Berkeley - David Wood, a renowned dancer, choreographer and professor emeritus at the University of California, Berkeley, who founded the campus's dance program, died on April 21 of complications from Parkinson's disease and muscular dystrophy. He was 77.
During Wood's career, he served as a rehearsal director and soloist with the Martha Graham Dance Company. He also danced with Alwin Nikolais, José Limón, Doris Humphrey, the Dudley-Maslow Bales Trio, Charles Weidman, and Helen Tamiris. He appeared on television as an actor/dancer, in Broadway musicals, and with the Metropolitan and New York City Opera companies.
“He was a magnificent jumper and very light on his feet,” said his wife, Marnie Thomas, who worked with him at the Martha Graham Dance Company. “He could take off and hang in the air.”
Thomas, also a professor of modern dance technique, choreography and dance history, said her husband brought to his field abilities to dance, sing, act and teach. He had a dramatically strong presence on stage and a driving personality as well, she said.
Born in Fresno, Calif., in 1925, Wood graduated from UC Berkeley on his 20th birthday. On the same day, Wood was commissioned into the U.S. Navy, serving aboard the USS Philadelphia through the end of World War II.
With support from the GI Bill, he moved to New York to study acting at the Neighborhood Playhouse, where he developed a new focus on dance. In 1949, he began his professional dance career as a teacher for, and member of, Hanya Holm's company.
Wood began his 15-year association with Martha Graham in 1953, performing and touring with her company, along with teaching in her school. Half of that time, he served as rehearsal director for her company. Of the many roles she created for him, Wood probably is best known for his portrayal of the messenger of death in Graham's epic “Clytemnestra.”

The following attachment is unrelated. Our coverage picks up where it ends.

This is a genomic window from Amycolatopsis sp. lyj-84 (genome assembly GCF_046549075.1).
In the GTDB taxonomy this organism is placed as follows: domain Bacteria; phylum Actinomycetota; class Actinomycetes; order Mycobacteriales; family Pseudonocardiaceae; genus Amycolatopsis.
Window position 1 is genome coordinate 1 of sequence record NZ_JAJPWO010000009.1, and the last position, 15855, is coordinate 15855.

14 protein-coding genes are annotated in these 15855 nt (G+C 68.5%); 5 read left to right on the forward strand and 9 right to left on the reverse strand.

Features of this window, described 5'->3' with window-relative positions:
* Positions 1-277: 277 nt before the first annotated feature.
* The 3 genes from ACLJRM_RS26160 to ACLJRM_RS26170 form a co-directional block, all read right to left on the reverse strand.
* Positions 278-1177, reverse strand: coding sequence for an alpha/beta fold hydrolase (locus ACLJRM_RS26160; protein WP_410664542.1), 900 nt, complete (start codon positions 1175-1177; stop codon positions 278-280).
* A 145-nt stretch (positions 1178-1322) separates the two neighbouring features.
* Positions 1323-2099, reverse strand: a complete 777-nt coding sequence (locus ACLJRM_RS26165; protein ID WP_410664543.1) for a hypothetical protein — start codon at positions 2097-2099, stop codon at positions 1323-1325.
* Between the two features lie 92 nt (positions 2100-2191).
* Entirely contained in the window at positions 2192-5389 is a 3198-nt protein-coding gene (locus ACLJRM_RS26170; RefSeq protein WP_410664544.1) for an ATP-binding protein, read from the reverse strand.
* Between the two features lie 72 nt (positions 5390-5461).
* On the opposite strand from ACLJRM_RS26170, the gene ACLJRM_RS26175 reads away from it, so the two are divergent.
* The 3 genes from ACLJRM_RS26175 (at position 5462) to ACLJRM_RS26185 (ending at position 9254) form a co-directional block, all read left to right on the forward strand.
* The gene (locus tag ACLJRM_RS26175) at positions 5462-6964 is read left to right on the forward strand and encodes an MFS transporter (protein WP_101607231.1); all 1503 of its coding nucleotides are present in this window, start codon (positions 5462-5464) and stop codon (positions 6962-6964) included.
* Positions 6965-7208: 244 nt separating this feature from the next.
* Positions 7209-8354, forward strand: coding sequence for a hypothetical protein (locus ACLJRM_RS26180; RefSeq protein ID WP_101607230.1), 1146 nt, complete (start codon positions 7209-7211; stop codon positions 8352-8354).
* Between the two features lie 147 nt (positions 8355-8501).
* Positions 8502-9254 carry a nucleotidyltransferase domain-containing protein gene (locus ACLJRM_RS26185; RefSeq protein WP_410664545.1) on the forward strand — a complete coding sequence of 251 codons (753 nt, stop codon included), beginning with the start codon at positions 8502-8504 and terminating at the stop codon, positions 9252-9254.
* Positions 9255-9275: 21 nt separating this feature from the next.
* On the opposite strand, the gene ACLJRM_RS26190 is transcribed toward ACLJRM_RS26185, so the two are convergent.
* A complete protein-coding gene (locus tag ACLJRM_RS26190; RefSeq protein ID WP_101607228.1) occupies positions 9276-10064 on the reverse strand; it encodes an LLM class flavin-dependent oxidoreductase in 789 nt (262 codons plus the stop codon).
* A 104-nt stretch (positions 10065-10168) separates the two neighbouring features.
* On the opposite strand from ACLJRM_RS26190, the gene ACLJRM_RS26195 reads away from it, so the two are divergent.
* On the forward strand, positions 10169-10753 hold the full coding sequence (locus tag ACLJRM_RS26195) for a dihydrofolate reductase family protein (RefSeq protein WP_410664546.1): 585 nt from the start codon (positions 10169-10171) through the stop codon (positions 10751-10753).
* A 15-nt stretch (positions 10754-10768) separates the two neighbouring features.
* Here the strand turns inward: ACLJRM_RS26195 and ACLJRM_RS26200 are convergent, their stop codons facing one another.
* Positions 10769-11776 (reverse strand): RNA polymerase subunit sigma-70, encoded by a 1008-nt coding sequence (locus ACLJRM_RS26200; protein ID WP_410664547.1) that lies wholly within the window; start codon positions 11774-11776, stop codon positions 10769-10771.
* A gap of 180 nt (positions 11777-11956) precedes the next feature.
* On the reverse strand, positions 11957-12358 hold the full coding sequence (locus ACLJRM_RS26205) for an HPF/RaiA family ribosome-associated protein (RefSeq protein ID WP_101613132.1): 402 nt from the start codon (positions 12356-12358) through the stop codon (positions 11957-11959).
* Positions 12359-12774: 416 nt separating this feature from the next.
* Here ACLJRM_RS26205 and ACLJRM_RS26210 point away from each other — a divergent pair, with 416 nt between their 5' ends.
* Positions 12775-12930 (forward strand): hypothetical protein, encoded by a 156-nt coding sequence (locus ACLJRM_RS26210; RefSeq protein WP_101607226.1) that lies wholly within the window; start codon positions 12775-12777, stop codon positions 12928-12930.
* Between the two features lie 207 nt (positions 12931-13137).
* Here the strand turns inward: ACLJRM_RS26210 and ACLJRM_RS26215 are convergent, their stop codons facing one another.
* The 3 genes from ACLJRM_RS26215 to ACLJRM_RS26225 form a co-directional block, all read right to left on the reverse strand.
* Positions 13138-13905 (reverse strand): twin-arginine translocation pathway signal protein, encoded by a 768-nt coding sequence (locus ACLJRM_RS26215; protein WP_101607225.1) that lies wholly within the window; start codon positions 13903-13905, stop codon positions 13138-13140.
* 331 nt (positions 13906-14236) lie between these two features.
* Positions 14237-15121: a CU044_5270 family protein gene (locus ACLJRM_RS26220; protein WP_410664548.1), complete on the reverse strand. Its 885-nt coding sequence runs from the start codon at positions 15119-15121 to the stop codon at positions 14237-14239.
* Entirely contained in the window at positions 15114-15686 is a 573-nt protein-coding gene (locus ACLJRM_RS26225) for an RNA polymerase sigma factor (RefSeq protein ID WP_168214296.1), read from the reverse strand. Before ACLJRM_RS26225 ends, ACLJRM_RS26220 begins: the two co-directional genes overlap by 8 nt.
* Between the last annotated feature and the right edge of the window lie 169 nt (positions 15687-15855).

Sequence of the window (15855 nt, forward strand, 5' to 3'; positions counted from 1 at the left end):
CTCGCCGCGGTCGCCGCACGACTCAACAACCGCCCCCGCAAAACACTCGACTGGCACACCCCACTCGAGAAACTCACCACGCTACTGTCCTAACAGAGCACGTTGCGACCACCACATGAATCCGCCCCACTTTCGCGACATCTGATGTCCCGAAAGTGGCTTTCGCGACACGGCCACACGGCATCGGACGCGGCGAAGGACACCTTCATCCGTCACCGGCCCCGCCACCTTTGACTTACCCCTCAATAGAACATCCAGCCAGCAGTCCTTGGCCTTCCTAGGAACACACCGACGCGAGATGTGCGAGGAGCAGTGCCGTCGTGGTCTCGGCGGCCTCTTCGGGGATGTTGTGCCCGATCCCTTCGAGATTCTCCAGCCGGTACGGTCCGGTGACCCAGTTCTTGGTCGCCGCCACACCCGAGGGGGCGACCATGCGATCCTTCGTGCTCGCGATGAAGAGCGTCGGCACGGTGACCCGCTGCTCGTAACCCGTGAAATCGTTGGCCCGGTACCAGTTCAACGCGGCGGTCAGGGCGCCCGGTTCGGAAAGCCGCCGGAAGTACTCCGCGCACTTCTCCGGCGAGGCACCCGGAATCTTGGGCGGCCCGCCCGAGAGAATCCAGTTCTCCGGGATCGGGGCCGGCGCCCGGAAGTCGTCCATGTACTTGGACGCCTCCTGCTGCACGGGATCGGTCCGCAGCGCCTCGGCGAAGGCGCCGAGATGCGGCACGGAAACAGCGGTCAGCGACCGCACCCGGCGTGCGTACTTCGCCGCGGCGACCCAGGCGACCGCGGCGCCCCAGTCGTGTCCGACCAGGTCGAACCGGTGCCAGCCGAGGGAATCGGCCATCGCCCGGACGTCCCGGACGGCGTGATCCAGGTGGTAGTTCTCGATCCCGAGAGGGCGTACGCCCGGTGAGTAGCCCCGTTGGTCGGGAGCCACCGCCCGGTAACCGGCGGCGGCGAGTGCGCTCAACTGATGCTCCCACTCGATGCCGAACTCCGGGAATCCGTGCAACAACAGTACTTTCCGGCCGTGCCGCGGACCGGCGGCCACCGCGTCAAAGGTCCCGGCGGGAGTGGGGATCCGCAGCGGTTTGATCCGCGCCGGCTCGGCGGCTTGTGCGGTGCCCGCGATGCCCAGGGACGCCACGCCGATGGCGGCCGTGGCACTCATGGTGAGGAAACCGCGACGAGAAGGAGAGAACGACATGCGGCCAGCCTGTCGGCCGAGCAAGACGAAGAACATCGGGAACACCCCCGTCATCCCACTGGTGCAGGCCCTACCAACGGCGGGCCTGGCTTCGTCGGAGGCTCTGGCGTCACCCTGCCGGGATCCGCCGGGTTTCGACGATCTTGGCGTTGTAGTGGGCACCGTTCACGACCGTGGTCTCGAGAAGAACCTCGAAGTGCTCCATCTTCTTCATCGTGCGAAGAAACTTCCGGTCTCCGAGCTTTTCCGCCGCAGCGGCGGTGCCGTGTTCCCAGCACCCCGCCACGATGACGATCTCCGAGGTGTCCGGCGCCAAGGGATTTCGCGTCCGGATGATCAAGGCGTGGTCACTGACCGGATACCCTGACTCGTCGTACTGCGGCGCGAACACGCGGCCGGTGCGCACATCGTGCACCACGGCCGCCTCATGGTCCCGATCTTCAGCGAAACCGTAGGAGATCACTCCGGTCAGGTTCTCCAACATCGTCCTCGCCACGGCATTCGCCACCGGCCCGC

During this period, he was part of the faculty of the High School of Performing Arts and taught each summer at the American Dance Festival in New London, Conn.
In 1968, he established the dance program at UC Berkeley and founded the Bay Area Repertory Dance resident dance company, BARD, which continues to tour the western U.S. and Europe.
During his career, he choreographed extensively and taught throughout the United States with major international engagements in Sweden, Mexico, Belgium, Israel and Japan.
Among his awards, he received the Berkeley Citation and the Distinguished Teaching Award from UC Berkeley; an Isadora Duncan Lifetime Achievement Award with his wife, Marnie, from the Bay Area community; and two choreography grants from the National Endowment for the Arts.
He choreographed in 1988-89 for the Emmy Award-winning NOVA production of “Super Conductivity.” He also authored, “On Angels and Devils and Stages Between: Contemporary Lives in Contemporary Dance,” about his experiences in teaching, dance and choreography. It was published in 1999. He also was an avid gardener and loved to transform wild spaces “into places that were formed and beautiful,” said Thomas, adding that his approach to gardening was not unlike how he felt about dance.
Wood was diagnosed with muscular dystrophy in 1983 and with Parkinson's disease in 1993, the same year that he retired from teaching. He nevertheless retained a positive outlook on life, Thomas said. “He didn't have a lot of sorrows or regrets; he had had his day,” she said.
His dances are still being performed, and the University Dance Theater is scheduled to perform his “After Dusk” in matinee performances at the Zellerbach Playhouse at UC Berkeley on April 27-28.
He is survived by his wife, Marnie Thomas; daughters, Marina Marlowe-Wood of San Mateo, Calif., Raegan Sanders of Montclair, N.J., and Ellis Wood of New York City; sisters, Phyllis Anne Tidyman and Barbara Crockett; and five grandchildren.
The family welcomes contributions to the David Wood Endowment, c/o of the Department of Theater, Dance, and Performance Studies, 101 Dwinelle Annex, UC Berkeley, Berkeley, CA 94720-2560. Checks should be written to the UC Berkeley Foundation - Department of Theater, Dance and Performance Studies. Memorial services will be private.